However, for the purposes of this datasheet the name Petricolaria pholadiformis with be used, with Petricola pholadiformis placed as a synonym, as in agreement with the World Register of Marine Species (http://www.marinespecies.org/).
DescriptionTop of page
Adult P. pholadiformis have a thin fragile shell with an elongate oval outline and cylindrical shape, which is similar in sculpture on both sides. The anterior end is short and rounded, and the posterior is elongated and slightly gaping. There is a well defined lunule in the front, whereas the beaks (tips) of each valve are in the anterior half, and turn downward and inwards. Both valves have clearly visible teeth.
The outside surface of the shell is covered with strong ribs (>40) radiating from the top, that cross numerous and distinct concentric growth lines. Ribs at the anterior end are large, coarse, widely spaced and elevated. These squamous projections are used by the animal to ‘bore’ through the substrate. Ribs at the posterior end are crowded and faint. The inside of the shell is smooth and white in colour. The ligament is external and prominent, stretching a quarter of the way between the beaks to the posterior margin.
The colour of the shell ranges from off-white to dirty cream yellow. Lime white, fawn and yellowish white are the most usual shell colourations, and the periostracum is dark brown. Older specimens are coloured brownish yellow.
The length of the shell ranges from 25-80 mm, but specimens are commonly up to 65 mm long.
Larvae of this species have a total length of 60-185 µm. The straight-hinge stage ends at ~105 µm length, at which time a broadly rounded umbo develops. The anterior end is slightly longer than posterior, the ends of the shell are nearly equally rounded, and the shoulders are straight and slope steeply. There is no distinctive color, though the margin is dark. The eye spot is not pigmented and the shell is heavier than in most clams. Metamorphosis occurs at ~175 µm (Chanley and Andrews, 1971). To summarize, the key identification features of this species are:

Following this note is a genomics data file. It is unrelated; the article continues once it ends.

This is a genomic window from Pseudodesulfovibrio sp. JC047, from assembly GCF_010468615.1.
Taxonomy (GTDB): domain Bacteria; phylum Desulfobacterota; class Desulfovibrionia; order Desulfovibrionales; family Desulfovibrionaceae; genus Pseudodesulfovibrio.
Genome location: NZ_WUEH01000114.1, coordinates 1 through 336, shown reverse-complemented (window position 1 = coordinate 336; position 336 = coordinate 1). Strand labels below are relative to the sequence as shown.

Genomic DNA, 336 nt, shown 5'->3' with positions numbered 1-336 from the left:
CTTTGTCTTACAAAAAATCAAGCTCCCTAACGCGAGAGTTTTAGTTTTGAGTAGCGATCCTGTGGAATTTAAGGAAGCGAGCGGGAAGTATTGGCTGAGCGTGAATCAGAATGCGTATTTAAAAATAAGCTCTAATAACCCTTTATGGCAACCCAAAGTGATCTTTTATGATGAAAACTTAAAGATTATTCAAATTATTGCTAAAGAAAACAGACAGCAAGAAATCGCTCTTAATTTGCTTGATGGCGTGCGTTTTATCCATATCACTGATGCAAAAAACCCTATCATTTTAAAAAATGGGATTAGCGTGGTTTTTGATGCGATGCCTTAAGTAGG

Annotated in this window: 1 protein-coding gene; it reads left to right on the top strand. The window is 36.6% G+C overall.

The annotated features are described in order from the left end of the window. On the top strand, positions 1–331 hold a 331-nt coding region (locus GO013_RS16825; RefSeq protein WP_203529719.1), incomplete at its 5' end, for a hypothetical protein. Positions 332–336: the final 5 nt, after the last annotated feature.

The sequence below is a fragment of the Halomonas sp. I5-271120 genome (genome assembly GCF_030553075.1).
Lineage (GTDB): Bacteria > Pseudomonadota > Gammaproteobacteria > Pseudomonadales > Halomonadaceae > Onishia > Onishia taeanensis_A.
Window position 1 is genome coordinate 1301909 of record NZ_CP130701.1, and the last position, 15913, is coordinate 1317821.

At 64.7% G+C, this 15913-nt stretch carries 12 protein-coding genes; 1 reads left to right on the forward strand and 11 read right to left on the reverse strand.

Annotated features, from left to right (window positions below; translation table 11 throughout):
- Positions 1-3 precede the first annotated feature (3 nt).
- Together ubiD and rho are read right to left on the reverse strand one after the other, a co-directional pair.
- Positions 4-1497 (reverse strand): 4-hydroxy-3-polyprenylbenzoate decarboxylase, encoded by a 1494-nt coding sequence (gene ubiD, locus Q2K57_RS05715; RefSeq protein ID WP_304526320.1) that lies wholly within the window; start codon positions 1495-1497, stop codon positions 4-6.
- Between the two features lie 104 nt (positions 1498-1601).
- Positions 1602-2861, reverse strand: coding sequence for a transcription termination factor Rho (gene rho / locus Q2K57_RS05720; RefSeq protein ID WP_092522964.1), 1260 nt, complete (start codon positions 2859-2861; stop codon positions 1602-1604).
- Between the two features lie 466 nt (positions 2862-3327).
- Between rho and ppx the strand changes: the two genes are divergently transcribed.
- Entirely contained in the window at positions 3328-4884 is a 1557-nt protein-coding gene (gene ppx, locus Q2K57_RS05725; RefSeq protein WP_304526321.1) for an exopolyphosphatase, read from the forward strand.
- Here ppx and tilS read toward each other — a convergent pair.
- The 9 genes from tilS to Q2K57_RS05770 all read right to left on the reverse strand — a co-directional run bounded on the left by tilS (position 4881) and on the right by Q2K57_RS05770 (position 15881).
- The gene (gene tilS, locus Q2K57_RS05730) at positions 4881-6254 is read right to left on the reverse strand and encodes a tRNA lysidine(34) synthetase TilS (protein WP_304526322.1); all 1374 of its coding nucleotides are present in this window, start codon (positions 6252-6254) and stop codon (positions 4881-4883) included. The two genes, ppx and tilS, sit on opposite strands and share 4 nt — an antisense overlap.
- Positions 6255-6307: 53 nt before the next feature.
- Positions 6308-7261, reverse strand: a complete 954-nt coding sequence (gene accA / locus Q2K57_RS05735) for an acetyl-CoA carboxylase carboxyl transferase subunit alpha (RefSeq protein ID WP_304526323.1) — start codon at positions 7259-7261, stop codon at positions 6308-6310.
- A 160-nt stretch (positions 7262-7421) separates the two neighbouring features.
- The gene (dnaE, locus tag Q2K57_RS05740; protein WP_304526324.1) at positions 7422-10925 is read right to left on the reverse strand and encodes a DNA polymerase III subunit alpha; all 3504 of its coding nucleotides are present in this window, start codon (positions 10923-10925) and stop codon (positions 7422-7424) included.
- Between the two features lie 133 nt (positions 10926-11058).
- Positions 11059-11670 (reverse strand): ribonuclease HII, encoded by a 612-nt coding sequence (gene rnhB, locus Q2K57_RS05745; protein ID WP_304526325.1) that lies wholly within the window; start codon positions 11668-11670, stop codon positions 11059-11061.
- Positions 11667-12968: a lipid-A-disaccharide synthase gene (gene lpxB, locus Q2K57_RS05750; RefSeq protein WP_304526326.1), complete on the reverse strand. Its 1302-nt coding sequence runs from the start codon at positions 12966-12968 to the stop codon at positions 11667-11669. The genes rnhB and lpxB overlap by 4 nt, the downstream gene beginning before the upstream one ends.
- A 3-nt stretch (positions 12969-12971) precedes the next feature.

- Shell is thin, brittle, equivalve, inequilateral, elongate and oval in outline.
- Beaks in anterior half are turned downwards and inwards, sometimes set back from the dorsal edge.
- Colour of the shell is off-white or fawn, with a dark brown periostracum.
- Interior of the shell white, with the coarse anterior ribs showing through.
- Prominent ligament.
- Sculpturing of concentric rings is crossed anteriorly by about 40 ribs that are spined at the anterior end.
- Anterior margin of shell crenulates where the large ribs meet it, while it is smooth elsewhere (Budd, 2005).
To summarize, the key identification features of this species are:
DistributionTop of page
The false angel wing P. pholadiformis originates from the western Atlantic, where it is present from the Gulf of St Lawrence to Uruguay (Abbott, 1974). In Great Britain, it is present along the south and west English coasts (Davison, 1996), from Lyme Regis, in Dorset, to the Humber. It is most common off the coast of Essex (River Crouch) (JNCC, 2009) and the Thames Estuary (River Medway). There are also isolated records from north Wales and Cornwall (Budd, 2005). It is not present in Scotland (Davison, 1996).